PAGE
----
Thursday, 16 August 2012

The Carroll conundrum continues

England fans may come away happy with their nation’s 2-1 friendly win over Italy this week, but there are still tactical issues that Roy Hodgson must sort out before the start of World Cup 2014 qualifying.

One particular concern on Wednesday, noted by those who watch live football online at home, was England’s wing play, with the handful of crosses into Italy’s box either over-hit or misdirected. It throws into question the use of a target man upfront if he isn’t going to get the service he needs.

The England squad is littered with wingers, with Adam Johnson, Theo Walcott, Alex Oxlaide-Chamberlain, Stuart Downing, James Milner and Aaron Lennon all vying for contention on the flanks over the last four years.

Yet despite this England struggled to use their width to their advantage on Wednesday night. Johnson and Milner failed to pepper the box with those crosses that generated such success at Euro 2012, while full-backs Leighton Baines and Kyle Walker also appeared conservative in their directness.

Admittedly this lack of service certainly didn’t hinder England in the second half, with nippy Jermain Defoe upfront on his own unable to match the areal ability of Italy centre-halves. It was the first half, with Andy Carroll leading the line, that England were found wanting.

Frank Lampard failed to find Carroll on more than one occasion, while Johnson and Ashley Young appeared more than happy to cut inside and distribute the ball sideways. This desire to retain the ball is commendable considering England’s usual inability to hold possession, but that tactic does not fit Carroll’s game.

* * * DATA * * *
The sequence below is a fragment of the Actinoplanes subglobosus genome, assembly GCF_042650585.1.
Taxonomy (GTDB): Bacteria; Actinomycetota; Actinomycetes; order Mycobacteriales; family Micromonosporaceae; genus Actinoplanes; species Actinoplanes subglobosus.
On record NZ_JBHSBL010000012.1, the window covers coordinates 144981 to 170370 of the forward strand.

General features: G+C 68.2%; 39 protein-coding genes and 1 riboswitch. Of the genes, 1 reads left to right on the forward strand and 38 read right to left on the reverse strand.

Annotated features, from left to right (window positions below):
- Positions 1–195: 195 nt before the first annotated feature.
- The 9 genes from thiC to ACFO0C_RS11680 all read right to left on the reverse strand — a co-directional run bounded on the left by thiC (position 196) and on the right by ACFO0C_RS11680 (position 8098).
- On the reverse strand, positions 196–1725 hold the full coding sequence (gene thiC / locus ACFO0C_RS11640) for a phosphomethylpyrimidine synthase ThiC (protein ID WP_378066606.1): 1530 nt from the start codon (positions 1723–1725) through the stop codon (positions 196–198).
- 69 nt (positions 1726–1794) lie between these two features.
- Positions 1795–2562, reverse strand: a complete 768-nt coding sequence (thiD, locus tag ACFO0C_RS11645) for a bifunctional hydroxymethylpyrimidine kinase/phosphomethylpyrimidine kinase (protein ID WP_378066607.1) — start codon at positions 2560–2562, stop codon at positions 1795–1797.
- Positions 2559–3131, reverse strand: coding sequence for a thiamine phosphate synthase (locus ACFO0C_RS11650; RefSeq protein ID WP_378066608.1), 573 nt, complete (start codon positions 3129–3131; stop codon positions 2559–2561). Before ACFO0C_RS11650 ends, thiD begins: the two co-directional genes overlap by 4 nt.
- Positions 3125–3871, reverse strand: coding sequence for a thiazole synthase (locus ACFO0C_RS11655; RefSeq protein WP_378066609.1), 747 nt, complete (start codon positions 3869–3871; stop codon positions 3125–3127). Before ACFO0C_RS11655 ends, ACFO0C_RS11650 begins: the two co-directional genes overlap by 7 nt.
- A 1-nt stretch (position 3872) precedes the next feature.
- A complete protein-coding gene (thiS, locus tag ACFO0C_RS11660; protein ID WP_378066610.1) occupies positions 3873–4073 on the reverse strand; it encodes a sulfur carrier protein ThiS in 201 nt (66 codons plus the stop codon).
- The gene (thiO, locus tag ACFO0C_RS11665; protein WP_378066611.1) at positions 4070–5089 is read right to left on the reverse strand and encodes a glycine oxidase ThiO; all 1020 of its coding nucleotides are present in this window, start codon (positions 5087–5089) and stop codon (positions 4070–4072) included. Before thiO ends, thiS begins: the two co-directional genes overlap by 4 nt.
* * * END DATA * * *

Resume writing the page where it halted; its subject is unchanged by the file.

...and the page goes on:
If you play Carroll upfront on his own he must be given service by a direct and attentive midfield. England should have played two games last night, testing the Italian defence in the first half with crosses from the wings and leaving the tiki-taka stuff until after the break.

This may only have been a friendly and his live scores as England boss have been encouraging, but Roy must work out the best style for his team to play, and whether or not Carroll’s game can handle it.

Monday, 6 August 2012

GB Experience Future Penalty Lesson

Stuart Pearce was right to comfort his Team GB footballers for the wealth of experience that have gained at these Olympic Games, despite their penalty shoot-out defeat to Korea, last weekend.

The manner of their loss will only come to aid the players when they suffer the same outcome at major tournaments later in their career.

At the end of a dogged encounter at the Millennium Stadium, the scores were tied at 4-4 when Daniel Sturridge stepped up to take GB’s final spot kick. The striker nailed his run-up but could do nothing to prevent goalkeeper, Lee Bumyoung, parrying the strike.

Sturridge and his GB team-mates looked drained and dejected on the Cardiff turf, yet penalty shoot-out deflation will not come as a surprise for these players, but in fact act as a chilling memory for when they suffer the same fate later on in their international careers.

For the England national side are notoriously appalling at penalties. In eight shoot-outs, England have won just one, against Spain during Euro ’96. GB’s current stars will have grown up with England’s recent penalty heartbreaks: 1998 defeat to Argentina and successive 2004 and 2006 losses to Portugal.

Indeed, England’s most recent shoot-out failure against Italy only this summer should have acted as a precursor for last Saturday’s game. Like Italy, Korea dominated large spells of the match and were guilty of not winning the tie in normal time. GB just about scraped into the shoot-out, where they once more fell at the last.

What Pearce’s men can gain from this experience is simply the knowledge of what it feels like to crash out on penalties the next time it comes around, a feeling that supporters placing an England or Premier League bet will have experienced before.

Sturridge, along with successful penalty converters, Tom Cleverley and Craig Dawson, will no-doubt one day be thrown back into this tortuous situation in England colours. Their experience this summer will do nothing but strengthen their fear on that long walk to the penalty spot.